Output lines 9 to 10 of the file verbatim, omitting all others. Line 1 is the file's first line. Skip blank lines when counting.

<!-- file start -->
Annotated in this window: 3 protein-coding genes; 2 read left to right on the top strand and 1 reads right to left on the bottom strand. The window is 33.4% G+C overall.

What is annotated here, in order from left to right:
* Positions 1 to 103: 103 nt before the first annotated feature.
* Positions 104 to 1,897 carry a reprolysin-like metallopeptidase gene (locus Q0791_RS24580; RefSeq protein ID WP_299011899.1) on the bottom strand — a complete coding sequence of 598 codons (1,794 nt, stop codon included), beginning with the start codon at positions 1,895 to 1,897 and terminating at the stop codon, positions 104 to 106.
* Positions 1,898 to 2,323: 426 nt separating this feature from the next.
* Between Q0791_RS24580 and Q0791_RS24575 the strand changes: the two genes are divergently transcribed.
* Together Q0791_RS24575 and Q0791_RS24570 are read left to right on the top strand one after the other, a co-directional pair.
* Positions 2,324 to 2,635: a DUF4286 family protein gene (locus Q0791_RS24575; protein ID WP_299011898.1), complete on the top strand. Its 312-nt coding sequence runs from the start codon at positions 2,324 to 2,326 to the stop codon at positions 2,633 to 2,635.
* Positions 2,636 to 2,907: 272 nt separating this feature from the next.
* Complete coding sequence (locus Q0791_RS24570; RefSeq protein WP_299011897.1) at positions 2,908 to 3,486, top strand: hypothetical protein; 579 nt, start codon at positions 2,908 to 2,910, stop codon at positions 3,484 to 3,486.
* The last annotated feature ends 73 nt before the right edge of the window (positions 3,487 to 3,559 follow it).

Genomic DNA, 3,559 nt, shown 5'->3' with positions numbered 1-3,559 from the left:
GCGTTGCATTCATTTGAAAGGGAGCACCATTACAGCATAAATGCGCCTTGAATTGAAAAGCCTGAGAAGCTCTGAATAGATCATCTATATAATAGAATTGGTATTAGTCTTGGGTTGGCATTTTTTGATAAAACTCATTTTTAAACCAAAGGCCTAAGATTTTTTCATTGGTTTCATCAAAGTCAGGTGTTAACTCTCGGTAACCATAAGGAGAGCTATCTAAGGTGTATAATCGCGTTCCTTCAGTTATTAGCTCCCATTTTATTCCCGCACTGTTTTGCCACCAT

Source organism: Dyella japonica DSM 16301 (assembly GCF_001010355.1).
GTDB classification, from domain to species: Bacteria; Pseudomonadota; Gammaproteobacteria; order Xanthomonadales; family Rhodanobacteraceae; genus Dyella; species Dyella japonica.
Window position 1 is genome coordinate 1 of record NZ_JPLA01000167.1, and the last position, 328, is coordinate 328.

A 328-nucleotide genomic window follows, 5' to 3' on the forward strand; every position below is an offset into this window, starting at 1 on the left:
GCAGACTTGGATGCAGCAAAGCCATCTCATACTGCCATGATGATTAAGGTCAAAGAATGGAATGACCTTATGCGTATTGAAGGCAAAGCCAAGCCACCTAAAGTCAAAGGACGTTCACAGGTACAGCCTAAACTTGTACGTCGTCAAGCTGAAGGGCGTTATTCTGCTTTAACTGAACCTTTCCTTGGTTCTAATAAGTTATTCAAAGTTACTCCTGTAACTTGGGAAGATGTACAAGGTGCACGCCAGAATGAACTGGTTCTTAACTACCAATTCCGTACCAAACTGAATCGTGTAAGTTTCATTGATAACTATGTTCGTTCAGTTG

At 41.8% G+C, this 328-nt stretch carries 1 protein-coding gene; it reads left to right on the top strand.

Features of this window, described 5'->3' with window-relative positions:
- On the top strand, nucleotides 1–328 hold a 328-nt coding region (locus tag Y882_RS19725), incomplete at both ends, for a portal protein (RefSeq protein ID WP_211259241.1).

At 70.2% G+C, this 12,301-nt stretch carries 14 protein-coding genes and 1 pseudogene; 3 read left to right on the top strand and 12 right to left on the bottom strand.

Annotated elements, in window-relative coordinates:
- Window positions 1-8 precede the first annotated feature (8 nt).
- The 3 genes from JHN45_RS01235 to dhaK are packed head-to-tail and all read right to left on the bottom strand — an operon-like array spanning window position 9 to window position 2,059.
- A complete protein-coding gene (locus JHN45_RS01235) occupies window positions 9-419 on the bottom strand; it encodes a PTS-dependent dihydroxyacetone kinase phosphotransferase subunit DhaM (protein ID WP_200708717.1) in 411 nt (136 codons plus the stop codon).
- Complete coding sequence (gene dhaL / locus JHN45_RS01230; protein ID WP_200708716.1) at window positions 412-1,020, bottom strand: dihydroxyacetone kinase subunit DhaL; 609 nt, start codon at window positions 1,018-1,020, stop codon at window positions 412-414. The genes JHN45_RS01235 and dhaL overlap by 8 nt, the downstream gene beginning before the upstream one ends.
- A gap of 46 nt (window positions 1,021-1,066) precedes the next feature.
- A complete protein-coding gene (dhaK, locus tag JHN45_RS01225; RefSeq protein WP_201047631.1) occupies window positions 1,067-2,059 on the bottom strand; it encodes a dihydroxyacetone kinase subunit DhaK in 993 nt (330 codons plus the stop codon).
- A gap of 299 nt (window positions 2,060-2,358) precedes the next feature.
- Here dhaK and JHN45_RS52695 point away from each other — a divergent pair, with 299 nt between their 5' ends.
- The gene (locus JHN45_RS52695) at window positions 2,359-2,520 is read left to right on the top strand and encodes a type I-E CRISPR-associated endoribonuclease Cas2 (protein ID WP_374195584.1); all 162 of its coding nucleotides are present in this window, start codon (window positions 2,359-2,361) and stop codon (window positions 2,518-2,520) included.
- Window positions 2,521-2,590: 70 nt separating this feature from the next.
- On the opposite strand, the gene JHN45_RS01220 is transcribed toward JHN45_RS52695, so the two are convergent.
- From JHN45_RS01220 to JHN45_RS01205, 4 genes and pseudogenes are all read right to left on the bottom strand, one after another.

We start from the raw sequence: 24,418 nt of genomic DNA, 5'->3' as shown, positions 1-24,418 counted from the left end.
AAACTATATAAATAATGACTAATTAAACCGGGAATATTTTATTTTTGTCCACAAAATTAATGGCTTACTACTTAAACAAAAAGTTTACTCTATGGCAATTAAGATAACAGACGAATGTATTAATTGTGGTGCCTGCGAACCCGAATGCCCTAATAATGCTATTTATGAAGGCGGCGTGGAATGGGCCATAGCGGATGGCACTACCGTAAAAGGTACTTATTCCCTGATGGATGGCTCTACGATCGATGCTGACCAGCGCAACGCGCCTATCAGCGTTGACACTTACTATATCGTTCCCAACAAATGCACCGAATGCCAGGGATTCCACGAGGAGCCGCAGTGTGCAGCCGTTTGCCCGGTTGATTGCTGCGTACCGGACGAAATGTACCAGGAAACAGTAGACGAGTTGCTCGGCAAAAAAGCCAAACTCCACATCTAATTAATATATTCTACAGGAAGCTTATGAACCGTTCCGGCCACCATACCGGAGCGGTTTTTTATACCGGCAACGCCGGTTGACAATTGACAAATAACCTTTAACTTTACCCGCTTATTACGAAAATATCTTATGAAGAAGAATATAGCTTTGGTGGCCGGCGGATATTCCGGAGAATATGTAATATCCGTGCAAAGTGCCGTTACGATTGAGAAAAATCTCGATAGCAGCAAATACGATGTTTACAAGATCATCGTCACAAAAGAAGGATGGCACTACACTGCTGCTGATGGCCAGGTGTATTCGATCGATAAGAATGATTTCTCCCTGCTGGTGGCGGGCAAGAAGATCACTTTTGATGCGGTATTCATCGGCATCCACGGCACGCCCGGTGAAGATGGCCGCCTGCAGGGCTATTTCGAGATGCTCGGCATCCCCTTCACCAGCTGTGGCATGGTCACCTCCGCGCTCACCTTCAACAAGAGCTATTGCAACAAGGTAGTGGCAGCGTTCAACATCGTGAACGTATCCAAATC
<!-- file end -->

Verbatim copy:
* Positions 2,636 to 2,907: 272 nt separating this feature from the next.
* Complete coding sequence (locus Q0791_RS24570; RefSeq protein WP_299011897.1) at positions 2,908 to 3,486, top strand: hypothetical protein; 579 nt, start codon at positions 2,908 to 2,910, stop codon at positions 3,484 to 3,486.